"The constellations of the Gold Saints are located in the ecliptic. The ecliptic is the route the Sun traces in one year. Do you understand? The Gold Cloths that lie on the route of the Sun have bathed in its light since the era of myths! The power of the Sun has been stored within the bodies of our Gold Cloths! So this is it!! Burn our Cosmo to the maximum! Now is the time to concentrate our spirits into one... And in the depths of Hades.... Let there be Light!"
Funny to see that we're only two weeks in the academic year and I'm already busy with crisis management. Wait, funny is probably not the right word. Something more negative would be better. On one hand, I like to think that many, many years of gaming have made honed my crisis management skills (playing Super Mario Bros. is always crisis management with me, escaping from one peril only to arrive at the next one), on the other hand, I always die. Oh, how many times have I yelled at Takahashi Meijin yesterday? In just one level. Anyway, concerning the Detective Conan drama reviews, I've decided to do one single post next week for the remaining three episodes instead of seperate reviews. Crisis management!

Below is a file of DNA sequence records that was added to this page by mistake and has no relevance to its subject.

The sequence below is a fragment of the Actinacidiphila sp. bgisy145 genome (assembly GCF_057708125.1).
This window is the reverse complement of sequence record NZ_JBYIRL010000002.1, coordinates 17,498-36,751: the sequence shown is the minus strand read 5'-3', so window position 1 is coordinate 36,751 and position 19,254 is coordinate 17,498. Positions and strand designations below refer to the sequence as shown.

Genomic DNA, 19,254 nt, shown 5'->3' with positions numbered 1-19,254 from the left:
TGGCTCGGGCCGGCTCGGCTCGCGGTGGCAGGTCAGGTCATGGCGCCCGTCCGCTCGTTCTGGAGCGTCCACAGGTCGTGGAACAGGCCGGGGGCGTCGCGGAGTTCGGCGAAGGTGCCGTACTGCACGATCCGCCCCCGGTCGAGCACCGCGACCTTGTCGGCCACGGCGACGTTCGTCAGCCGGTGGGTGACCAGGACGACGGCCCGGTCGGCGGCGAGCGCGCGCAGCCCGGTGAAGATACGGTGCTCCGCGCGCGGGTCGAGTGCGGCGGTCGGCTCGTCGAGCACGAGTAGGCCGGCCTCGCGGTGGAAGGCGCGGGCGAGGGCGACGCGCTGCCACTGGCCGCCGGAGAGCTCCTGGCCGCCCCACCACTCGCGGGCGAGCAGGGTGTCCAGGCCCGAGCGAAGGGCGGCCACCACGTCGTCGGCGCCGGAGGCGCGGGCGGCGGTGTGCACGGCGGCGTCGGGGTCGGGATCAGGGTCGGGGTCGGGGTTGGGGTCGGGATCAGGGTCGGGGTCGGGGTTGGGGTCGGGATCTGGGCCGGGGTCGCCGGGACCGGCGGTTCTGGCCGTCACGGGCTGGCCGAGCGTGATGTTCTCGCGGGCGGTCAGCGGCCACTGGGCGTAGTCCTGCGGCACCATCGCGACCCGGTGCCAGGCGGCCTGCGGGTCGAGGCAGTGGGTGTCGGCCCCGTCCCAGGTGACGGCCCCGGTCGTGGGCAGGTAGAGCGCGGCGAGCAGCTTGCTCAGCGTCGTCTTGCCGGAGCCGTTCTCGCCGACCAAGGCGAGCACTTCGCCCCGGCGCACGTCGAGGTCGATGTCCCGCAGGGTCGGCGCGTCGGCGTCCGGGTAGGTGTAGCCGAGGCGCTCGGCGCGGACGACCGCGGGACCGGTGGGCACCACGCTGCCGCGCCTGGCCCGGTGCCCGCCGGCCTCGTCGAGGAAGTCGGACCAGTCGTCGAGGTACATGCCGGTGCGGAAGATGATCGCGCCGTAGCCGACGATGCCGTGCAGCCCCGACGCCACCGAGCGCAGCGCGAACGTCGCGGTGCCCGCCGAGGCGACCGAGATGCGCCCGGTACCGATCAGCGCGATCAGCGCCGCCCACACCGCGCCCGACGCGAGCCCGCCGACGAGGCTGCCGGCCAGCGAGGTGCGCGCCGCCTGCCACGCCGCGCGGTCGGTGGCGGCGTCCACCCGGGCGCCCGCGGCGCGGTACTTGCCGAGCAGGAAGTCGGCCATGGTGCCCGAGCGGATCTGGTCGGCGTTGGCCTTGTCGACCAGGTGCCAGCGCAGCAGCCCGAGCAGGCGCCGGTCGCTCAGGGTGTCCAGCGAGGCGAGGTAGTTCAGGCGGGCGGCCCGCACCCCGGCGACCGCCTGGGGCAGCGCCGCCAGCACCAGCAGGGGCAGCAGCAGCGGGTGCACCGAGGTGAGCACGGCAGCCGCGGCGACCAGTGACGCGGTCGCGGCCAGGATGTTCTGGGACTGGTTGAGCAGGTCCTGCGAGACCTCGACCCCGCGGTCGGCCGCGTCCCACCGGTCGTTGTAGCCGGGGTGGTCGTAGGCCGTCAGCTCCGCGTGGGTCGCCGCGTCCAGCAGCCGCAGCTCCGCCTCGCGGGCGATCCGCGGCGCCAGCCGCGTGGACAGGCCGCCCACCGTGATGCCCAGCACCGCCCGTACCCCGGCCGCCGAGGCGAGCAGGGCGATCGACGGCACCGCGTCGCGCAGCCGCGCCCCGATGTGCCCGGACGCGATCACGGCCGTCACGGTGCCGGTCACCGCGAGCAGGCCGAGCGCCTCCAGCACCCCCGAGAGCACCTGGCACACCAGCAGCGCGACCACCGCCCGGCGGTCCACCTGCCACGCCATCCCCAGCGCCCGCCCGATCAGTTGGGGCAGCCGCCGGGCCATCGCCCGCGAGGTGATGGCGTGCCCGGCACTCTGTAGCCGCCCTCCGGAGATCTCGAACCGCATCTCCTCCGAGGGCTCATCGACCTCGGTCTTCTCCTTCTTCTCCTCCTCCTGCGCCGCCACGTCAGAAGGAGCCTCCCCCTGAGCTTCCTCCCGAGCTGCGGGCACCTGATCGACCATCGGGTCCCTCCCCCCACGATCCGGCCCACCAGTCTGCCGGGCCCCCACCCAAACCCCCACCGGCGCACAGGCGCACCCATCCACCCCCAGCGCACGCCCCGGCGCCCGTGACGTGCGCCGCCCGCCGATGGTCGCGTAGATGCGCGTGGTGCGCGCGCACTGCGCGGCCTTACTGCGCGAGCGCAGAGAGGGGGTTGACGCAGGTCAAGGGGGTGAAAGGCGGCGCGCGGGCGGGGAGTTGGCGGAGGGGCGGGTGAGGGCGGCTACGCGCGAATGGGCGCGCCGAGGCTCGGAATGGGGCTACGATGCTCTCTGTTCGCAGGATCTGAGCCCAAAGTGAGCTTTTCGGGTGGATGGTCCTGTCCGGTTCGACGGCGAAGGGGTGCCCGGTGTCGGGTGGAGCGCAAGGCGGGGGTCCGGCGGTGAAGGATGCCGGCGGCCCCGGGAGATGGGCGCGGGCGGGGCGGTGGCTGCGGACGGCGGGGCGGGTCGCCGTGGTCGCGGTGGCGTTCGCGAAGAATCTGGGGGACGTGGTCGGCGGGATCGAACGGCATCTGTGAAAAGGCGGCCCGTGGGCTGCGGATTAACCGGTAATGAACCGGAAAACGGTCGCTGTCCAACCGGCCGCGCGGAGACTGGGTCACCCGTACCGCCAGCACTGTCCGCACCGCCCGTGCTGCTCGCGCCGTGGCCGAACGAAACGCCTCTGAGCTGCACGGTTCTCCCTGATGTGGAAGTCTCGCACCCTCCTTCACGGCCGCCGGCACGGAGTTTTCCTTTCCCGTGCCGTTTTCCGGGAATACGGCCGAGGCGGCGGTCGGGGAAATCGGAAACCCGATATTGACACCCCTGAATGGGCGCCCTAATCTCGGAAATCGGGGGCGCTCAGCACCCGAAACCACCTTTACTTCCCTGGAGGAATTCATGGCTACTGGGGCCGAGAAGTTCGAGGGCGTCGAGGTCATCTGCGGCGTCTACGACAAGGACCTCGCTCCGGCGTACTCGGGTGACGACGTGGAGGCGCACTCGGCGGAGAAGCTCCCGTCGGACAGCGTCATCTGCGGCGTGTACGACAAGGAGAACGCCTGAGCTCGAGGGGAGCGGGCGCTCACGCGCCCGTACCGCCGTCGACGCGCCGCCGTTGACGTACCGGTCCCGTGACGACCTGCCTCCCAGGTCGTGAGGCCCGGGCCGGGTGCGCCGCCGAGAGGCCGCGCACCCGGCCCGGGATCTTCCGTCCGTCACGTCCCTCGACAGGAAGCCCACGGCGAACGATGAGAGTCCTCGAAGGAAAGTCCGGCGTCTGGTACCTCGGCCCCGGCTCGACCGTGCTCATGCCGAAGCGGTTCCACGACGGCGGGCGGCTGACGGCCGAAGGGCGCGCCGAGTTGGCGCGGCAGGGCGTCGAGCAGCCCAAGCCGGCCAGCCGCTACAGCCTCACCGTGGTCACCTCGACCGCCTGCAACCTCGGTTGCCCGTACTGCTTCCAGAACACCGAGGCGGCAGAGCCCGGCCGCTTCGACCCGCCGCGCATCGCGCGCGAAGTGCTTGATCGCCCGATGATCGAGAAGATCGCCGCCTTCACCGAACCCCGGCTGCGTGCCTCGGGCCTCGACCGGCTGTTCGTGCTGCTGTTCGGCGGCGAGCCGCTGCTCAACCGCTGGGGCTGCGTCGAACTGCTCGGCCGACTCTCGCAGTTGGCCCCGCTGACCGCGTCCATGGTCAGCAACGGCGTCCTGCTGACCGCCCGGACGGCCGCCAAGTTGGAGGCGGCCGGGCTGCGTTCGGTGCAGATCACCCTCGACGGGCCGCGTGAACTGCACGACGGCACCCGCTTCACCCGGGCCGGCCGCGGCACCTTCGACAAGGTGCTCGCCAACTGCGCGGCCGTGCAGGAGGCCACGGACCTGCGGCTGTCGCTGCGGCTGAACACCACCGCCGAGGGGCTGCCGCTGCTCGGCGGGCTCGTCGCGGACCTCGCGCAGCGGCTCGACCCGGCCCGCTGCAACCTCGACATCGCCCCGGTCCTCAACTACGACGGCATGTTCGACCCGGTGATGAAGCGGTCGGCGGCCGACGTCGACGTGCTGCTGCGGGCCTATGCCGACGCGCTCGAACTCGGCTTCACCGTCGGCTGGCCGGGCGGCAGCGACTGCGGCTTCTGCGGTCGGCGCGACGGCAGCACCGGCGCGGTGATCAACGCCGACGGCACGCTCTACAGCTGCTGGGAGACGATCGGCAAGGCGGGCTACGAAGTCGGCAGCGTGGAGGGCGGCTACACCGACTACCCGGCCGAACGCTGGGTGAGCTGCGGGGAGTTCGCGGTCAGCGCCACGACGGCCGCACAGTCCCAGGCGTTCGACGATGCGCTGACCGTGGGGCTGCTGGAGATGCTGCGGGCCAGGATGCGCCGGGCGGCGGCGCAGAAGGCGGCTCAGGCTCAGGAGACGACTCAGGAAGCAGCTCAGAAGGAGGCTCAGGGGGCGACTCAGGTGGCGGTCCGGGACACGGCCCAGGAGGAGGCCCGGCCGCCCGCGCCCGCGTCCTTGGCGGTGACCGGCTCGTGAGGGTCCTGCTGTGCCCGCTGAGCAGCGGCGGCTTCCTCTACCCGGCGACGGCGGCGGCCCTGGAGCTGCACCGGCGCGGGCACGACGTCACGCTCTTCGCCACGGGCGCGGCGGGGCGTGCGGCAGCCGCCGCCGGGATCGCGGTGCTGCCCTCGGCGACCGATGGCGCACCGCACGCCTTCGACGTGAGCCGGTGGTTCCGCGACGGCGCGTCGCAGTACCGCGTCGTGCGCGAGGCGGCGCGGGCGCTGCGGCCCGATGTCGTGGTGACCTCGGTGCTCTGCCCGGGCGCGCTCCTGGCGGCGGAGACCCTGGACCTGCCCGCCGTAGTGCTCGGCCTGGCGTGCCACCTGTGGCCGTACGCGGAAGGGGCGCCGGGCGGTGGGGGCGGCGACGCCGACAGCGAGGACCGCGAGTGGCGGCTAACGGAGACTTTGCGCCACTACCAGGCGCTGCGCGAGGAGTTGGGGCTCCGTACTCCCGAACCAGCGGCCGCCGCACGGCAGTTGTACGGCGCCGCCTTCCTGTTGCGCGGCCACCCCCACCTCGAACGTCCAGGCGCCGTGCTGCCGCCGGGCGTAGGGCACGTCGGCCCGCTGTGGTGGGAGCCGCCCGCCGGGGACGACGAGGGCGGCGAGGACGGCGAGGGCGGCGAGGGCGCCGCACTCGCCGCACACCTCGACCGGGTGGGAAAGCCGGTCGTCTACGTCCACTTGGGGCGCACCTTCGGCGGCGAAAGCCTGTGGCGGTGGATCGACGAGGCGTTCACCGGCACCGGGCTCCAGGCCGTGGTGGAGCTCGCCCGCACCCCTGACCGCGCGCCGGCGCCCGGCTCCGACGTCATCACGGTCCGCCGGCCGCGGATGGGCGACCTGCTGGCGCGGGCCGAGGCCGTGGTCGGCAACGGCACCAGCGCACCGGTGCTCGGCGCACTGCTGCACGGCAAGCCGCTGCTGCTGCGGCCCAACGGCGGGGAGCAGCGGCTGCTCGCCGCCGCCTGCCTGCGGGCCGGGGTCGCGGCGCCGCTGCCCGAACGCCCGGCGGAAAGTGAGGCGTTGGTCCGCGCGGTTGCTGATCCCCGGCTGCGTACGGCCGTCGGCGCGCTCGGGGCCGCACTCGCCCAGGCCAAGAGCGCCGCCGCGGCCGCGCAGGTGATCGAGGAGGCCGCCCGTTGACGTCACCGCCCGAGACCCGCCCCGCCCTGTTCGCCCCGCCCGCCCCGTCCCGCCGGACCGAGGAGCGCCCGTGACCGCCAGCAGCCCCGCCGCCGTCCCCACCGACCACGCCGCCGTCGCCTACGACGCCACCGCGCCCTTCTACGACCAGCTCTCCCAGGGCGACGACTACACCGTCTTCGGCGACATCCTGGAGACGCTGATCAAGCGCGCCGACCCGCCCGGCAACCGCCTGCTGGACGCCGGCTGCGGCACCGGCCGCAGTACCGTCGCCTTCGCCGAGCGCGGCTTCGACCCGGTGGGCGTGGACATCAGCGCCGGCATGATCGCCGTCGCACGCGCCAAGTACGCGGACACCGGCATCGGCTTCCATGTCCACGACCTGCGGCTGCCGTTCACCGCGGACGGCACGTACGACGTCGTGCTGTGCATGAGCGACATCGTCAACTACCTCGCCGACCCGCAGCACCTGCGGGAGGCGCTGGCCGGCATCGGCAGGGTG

And now the main course. Norizuki Rintarou's Hanzai Horoscope 1 - Rokunin no Joou no Mondai ("Horoscope of Crime 1 - The Problem of the Six Queens") was my train companion for this week and a very pleasant one too. The title might suggest Queen's Calendar of Crime, but this short story collection is much more like Christie's The Labours of Hercules, as the stories are related to Greek mythology. The cases mystery writer Norizuki Rintarou encounters in Hanzai Horoscope 1 all seem to be connected with the mythology surrounding the twelve constellations of the zodiac in one way or another. The stories all start with a short introduction of the constellation in question and the mythology behind it, which of course usually turns out to be a thematic clue to the story. And like the 'I' in the title suggests, this is actually only the first part of this series, going from Aries to Virgo. I think the second volume isn't finished yet actually...